Jane Garvey and Joseph Aiello | On the Hot Seat

Building a better system for funding new infrastructure

Jane Garvey, chairwoman, and Joseph Aiello, chief executive, Meridiam North America Fund

Jane Garvey, chairwoman, and Joseph Aiello, chief executive, Meridiam North America Fund

(Pat Greenhouse/Globe Staff)
By Katie Johnston Chase
December 12, 2010

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Jane Garvey and Joseph Aiello oversee the Meridiam North America Fund, which partners with government agencies to build and maintain public projects such as bridges, highways, and hospitals, including a three-quarter-mile underwater tunnel in the Port of Miami. The fund is part of the France-based Meridiam Infrastructure Managers, which has disbursed more than $1 billion since its inception in 2006, including five projects in the United States. Garvey, who lives in Northampton, was the director of Logan International Airport in the early 1990s and was the head of the Federal Aviation Administration at the time of the Sept. 11, 2001, terrorist attacks. Aiello, an East Boston native who lives in Winthrop, oversaw the development of South Station and the Silver Line for the MBTA. Garvey and Aiello recently spoke with Globe reporter Katie Johnston Chase.

How are most tunnels and hig hways funded?

Garvey: If you look at the history of transportation in the United States . . . it’s for the most part funded by either federal or state funds. If you’re going to fix the Longfellow Bridge or build a bridge in New Hampshire, you’d construct the bridge and then you would get reimbursed by the federal government. And generally it’s just a construction project. It ends when the construction is completed.

Why has Meridiam financed and overseen these projects instead?

Garvey: If you talk about the tunnel in Miami, for example, . . . it’s a billion-dollar project. It’s complicated to build, it’s very expensive to build, and it would be difficult for a state to do that within its existing capital funds. So what they did then was say, let’s consider this as a public-private partnership, where we will join with the private sector. The private sector will be responsible for designing, for constructing, for operating, and maintaining the project . . . And it allows the public sector to advance the project quickly.

Aiello: Six years into operations of a public courthouse, sometimes you’ll see the roof is leaking or the air conditioning isn’t working appropriately. And the question is: How do you fix it? And the maintenance staff says, ‘Well, gee, the contractor didn’t put it in right.’ And the contractor then says my warranty period is over, or blames the architect. . . . [With Meridiam] since we’ve had to finance the project, we’ve taken total responsibility for the long-term performance of the building, typically 35 years. And if the air conditioning isn’t working, if the escalators and elevators aren’t working, etc., we simply don’t get paid, and therefore can’t earn our return on the investment. So the government actually improves its bargaining power over the private sector by using this model.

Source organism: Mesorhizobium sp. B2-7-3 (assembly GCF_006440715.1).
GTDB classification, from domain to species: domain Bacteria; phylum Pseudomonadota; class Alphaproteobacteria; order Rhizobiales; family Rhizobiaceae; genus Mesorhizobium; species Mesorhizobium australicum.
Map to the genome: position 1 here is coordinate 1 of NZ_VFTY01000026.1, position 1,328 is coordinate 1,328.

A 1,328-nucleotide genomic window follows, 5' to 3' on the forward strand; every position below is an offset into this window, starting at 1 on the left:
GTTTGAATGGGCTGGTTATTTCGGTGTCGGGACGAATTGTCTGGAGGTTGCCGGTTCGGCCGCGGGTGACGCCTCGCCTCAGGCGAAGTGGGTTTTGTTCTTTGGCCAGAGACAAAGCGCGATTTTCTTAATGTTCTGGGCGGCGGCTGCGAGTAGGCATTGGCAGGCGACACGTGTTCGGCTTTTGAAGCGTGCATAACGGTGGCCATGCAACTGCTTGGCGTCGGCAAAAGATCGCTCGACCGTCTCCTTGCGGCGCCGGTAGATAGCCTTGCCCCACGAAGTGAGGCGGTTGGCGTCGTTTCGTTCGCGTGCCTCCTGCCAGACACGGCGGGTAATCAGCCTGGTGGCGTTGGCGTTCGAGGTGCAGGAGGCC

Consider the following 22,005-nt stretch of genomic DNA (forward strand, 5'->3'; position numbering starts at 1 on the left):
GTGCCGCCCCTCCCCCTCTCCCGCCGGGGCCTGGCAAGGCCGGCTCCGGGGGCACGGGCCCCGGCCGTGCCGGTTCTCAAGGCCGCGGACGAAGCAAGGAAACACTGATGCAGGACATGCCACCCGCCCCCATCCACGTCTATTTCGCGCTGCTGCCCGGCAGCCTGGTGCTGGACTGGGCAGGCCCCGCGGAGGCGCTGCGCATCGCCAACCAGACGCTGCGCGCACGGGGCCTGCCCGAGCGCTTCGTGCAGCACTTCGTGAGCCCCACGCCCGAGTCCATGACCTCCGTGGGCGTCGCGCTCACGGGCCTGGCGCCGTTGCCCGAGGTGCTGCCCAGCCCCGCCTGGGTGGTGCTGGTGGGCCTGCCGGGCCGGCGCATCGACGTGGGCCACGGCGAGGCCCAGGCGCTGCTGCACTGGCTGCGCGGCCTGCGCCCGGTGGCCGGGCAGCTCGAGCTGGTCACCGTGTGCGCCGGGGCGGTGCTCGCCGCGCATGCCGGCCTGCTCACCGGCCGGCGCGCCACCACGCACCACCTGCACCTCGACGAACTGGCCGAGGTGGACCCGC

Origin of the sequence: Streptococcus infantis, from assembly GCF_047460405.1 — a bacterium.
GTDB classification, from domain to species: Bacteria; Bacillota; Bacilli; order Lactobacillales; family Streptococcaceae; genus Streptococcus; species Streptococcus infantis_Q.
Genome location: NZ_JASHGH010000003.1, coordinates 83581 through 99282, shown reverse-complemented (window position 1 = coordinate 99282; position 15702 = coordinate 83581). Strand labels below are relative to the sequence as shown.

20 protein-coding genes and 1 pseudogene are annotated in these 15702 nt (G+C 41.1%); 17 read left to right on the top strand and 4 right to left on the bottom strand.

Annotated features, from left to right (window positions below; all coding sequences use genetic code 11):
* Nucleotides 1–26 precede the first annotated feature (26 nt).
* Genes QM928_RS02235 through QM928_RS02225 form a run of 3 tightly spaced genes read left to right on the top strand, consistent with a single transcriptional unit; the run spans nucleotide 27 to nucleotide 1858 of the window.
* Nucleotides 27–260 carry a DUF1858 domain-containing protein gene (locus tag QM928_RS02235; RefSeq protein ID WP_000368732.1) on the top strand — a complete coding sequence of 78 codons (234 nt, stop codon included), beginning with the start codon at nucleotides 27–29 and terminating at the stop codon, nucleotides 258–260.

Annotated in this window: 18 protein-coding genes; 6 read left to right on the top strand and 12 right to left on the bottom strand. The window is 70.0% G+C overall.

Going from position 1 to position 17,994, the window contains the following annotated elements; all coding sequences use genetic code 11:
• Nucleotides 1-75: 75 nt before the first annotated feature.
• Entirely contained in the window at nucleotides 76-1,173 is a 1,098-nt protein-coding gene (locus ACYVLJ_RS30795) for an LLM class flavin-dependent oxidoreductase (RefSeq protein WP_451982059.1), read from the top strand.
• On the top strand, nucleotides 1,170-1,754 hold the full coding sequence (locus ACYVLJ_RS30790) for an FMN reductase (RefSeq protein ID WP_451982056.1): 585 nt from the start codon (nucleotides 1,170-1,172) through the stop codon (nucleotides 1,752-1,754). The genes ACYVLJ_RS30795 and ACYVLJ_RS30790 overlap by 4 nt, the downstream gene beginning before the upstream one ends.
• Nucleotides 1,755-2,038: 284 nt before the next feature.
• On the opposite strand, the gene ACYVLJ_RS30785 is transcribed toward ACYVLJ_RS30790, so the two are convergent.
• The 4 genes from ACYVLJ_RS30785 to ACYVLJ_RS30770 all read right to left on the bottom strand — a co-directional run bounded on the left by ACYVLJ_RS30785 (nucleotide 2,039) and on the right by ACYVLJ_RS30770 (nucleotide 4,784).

But the government is paying more money for these projects by hiring you to oversee them.

Aiello: If you go to the UK Treasury Department, they have done studies about projects that were done traditionally and projects that were done this way. They have found that over the life cycle of the buildings that they’ve built this way vs. the conventional way, they have saved 15 to 25 percent. So it’s actually cheaper over the long term because you are providing the standard of care for the facility throughout the life of the facility.

Would this kind of partnership have worked for the Big Dig? Aiello: It might have. The industry didn’t exist at the time.

Jane, you were the head of the FAA during 9/11. What was the pressure like that day and the days that followed?

Garvey: On that day after the second plane, we knew that we had something quite serious and began to bring down the planes, first in the Northeast and then had a national ground stoppage, which meant you couldn’t take off, and then finally decided let’s bring them all down. I still remember watching that screen in my office that had 4,233 planes up at the time, it was such a beautiful flying day, and then watching all those dots disappear until finally you just saw Air Force One and the fighter jets.

Did you take heat for the fact that the terrorists used the aviation system to attack us?

Garvey: I think people were pretty focused on the intelligence side of it. I think anyone who was involved in that day always questions and wonders what else could we have done? What did we miss?

Jane, you also used to be the director of Logan. Garvey: I was. Some girls have all the fun.